(1) Whether, when viewing the facts from the perspective of an officer who fired his service rifle at a vehicle involved in a high-speed chase, the officer acted reasonably under the Fourth Amendment when an officer in his situation would believe that the suspect posed a risk of serious harm to other officers or members of the public; and (2) whether the law clearly established that this use of potentially deadly force was unlawful when existing precedent did not address the use of force against a fleeing suspect who had explicitly threatened to shoot police officers.
(1) Whether Article I, Section 2 and the Seventeenth Amendment of the U.S. Constitution require the U.S. Election Assistance Commission to defer to the states’ determination that provision of documentary evidence of citizenship is necessary to enforce the states’ voter qualifications; and (2) whether Article I, Section 2 and the Seventeenth Amendment of the U.S. Constitution permit a dual voter rolls system in which some voters who are qualified to vote for federal office holders are not also qualified to vote for those “in the most numerous branch of the state legislature.”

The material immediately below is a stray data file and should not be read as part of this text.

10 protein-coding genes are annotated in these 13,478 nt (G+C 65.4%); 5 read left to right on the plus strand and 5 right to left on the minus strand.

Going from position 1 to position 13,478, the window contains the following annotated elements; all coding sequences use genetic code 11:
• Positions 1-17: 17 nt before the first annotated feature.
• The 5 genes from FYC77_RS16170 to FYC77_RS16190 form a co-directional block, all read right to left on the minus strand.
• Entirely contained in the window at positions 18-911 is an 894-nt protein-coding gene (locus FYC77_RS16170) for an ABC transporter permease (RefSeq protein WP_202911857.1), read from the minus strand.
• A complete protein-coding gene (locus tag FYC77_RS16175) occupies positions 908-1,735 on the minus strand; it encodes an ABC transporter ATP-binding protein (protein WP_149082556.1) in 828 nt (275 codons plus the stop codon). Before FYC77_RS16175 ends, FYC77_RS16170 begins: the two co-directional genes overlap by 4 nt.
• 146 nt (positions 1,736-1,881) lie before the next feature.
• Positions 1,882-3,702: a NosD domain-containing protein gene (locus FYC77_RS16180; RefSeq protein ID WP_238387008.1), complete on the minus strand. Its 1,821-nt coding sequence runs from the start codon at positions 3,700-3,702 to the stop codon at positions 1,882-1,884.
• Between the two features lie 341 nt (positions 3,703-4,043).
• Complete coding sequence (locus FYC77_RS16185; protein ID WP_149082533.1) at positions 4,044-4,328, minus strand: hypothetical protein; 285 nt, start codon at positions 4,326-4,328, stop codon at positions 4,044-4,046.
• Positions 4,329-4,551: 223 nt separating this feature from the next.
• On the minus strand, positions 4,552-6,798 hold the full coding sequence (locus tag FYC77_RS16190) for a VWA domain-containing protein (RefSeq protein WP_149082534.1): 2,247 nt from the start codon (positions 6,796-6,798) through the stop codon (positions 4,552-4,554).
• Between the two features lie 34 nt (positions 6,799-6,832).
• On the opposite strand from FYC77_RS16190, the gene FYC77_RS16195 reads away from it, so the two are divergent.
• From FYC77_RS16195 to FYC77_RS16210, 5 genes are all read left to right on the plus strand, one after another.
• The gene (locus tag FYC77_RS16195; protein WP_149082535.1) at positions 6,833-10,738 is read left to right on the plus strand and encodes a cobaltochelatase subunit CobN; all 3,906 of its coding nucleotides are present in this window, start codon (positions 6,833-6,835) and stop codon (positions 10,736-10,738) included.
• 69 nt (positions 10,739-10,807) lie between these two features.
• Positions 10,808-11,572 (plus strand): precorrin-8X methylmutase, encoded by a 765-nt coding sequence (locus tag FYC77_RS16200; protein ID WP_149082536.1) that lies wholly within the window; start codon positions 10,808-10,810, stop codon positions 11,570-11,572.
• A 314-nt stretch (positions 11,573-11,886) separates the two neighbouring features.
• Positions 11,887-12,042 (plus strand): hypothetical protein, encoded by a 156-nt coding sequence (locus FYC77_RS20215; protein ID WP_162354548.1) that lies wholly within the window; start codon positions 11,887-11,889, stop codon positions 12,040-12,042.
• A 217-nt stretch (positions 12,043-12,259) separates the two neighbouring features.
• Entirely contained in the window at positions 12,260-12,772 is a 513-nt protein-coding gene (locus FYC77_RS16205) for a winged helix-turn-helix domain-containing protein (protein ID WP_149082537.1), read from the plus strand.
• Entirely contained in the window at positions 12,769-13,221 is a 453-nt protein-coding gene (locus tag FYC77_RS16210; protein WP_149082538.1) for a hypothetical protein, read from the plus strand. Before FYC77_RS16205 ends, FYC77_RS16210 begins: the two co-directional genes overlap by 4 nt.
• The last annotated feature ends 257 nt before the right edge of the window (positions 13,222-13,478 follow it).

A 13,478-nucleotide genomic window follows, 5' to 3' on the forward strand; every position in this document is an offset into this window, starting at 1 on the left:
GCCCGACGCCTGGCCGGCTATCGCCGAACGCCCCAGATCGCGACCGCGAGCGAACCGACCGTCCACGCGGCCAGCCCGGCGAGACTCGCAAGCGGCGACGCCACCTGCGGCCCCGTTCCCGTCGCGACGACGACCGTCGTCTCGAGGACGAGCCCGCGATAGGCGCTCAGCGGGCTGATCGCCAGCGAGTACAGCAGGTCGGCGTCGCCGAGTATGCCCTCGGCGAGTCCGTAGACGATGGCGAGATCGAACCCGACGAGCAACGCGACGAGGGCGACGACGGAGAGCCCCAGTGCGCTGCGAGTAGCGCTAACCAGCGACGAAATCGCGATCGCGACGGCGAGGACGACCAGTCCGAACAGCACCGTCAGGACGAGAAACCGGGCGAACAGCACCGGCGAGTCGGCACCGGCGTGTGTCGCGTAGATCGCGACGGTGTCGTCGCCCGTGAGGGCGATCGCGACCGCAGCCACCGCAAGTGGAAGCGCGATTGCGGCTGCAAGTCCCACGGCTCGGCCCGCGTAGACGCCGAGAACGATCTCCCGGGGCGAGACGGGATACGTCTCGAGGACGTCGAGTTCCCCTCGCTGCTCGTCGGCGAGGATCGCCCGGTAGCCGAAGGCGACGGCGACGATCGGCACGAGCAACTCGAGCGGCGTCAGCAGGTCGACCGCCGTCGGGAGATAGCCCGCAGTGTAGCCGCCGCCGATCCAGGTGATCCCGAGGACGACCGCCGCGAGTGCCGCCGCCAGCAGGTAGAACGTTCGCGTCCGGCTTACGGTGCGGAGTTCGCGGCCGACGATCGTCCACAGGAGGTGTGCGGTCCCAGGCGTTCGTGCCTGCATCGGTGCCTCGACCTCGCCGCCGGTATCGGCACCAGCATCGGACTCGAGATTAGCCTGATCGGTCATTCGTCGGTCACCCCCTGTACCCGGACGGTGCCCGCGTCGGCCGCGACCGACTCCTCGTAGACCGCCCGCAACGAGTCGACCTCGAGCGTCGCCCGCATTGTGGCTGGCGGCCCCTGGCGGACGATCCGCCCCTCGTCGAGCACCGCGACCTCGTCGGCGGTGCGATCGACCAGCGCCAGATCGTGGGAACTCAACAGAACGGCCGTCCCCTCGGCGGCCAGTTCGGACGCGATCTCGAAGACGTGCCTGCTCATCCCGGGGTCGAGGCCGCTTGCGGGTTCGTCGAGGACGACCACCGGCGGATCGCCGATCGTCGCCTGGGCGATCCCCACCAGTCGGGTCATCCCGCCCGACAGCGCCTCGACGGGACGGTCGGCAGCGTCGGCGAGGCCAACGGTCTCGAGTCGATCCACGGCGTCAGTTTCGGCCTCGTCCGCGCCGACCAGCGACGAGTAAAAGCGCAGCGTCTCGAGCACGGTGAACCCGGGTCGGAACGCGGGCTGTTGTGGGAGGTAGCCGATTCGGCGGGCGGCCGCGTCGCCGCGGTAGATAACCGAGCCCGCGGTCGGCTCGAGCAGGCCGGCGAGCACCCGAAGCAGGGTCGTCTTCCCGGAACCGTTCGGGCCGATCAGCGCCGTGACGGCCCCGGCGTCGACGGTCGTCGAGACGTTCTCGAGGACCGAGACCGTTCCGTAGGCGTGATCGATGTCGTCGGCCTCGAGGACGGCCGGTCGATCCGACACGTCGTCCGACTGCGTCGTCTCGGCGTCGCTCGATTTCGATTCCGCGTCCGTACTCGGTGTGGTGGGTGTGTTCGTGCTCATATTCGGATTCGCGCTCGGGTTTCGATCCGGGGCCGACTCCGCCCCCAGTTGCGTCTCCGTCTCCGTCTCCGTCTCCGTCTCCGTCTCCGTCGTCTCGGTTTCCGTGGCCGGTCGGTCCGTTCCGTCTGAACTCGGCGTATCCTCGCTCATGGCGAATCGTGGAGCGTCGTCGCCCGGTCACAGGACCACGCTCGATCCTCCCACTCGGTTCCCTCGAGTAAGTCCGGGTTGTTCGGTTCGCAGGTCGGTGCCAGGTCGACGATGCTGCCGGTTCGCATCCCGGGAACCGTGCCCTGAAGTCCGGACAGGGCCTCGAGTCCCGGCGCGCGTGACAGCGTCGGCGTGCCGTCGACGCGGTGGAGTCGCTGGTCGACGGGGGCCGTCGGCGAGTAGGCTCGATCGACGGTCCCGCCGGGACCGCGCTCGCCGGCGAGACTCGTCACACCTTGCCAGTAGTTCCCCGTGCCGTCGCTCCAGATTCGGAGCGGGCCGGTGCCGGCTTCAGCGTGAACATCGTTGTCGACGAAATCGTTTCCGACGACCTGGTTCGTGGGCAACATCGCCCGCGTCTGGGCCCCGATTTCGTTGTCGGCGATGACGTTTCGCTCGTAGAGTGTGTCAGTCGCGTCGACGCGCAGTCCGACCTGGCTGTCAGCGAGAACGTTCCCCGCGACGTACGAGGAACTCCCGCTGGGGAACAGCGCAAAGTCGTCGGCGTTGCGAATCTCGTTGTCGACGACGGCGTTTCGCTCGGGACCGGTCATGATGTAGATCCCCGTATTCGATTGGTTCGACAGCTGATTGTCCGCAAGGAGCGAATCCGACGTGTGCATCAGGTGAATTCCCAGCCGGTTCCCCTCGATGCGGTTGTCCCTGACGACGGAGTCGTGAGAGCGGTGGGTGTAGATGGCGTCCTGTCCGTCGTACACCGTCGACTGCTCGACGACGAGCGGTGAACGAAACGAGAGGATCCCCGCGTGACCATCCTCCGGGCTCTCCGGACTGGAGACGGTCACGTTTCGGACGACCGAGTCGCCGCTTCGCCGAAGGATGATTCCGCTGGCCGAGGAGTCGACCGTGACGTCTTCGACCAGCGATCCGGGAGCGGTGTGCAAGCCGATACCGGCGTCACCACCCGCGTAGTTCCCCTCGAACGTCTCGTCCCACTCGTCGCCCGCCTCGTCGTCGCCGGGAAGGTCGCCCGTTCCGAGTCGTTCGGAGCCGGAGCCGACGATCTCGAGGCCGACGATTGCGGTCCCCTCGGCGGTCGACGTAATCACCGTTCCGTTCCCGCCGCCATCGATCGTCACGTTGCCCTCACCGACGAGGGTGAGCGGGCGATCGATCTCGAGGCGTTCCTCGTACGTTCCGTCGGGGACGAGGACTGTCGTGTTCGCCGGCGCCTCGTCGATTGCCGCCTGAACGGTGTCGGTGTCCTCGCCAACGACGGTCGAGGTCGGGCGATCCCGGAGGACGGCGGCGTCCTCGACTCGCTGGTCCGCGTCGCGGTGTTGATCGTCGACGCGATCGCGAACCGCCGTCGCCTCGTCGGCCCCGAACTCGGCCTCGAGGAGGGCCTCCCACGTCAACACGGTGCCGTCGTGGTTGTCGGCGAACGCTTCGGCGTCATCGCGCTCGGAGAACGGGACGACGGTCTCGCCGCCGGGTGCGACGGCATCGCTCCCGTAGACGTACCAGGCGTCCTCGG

Whether Michigan v. Bay Mills Indian Community requires the dismissal of a state’s suit to prevent tribal officers from conducting gaming that would be unlawful under the Indian Gaming Regulatory Act and a state-tribal compact when (1) the suit for declaratory and injunctive relief has been brought against tribal officials - not the tribe; (2) the gaming will occur in Indian country, on the land of another tribe; and (3) the state-tribal compact's arbitration provision does not require arbitration before filing suit.
Whether, under Holland v. Florida, a court may impose a per se rule precluding the application of equitable tolling to a 28 U.S.C. § 2255 petition where a petitioner relies to his detriment on binding circuit precedent that would have rendered his claim futile.